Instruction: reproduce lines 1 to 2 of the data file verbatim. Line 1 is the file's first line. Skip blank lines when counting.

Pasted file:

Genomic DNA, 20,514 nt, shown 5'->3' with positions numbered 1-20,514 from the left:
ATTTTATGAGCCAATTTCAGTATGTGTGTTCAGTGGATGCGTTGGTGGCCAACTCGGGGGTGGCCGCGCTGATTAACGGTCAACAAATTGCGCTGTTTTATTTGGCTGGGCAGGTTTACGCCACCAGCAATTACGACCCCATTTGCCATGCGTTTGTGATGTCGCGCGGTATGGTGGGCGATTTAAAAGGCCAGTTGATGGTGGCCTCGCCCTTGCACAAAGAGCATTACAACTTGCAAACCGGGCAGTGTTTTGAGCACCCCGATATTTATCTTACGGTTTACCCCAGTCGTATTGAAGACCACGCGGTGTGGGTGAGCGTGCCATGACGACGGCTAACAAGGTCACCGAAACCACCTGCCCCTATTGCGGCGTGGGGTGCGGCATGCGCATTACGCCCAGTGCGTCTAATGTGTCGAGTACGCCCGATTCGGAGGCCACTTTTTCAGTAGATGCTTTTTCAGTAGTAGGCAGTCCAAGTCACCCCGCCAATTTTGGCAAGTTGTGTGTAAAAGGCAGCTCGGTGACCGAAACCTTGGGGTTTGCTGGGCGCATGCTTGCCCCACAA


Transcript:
Genomic DNA, 20,514 nt, shown 5'->3' with positions numbered 1-20,514 from the left:
ATTTTATGAGCCAATTTCAGTATGTGTGTTCAGTGGATGCGTTGGTGGCCAACTCGGGGGTGGCCGCGCTGATTAACGGTCAACAAATTGCGCTGTTTTATTTGGCTGGGCAGGTTTACGCCACCAGCAATTACGACCCCATTTGCCATGCGTTTGTGATGTCGCGCGGTATGGTGGGCGATTTAAAAGGCCAGTTGATGGTGGCCTCGCCCTTGCACAAAGAGCATTACAACTTGCAAACCGGGCAGTGTTTTGAGCACCCCGATATTTATCTTACGGTTTACCCCAGTCGTATTGAAGACCACGCGGTGTGGGTGAGCGTGCCATGACGACGGCTAACAAGGTCACCGAAACCACCTGCCCCTATTGCGGCGTGGGGTGCGGCATGCGCATTACGCCCAGTGCGTCTAATGTGTCGAGTACGCCCGATTCGGAGGCCACTTTTTCAGTAGATGCTTTTTCAGTAGTAGGCAGTCCAAGTCACCCCGCCAATTTTGGCAAGTTGTGTGTAAAAGGCAGCTCGGTGACCGAAACCTTGGGGTTTGCTGGGCGCATGCTTGCCCCACAA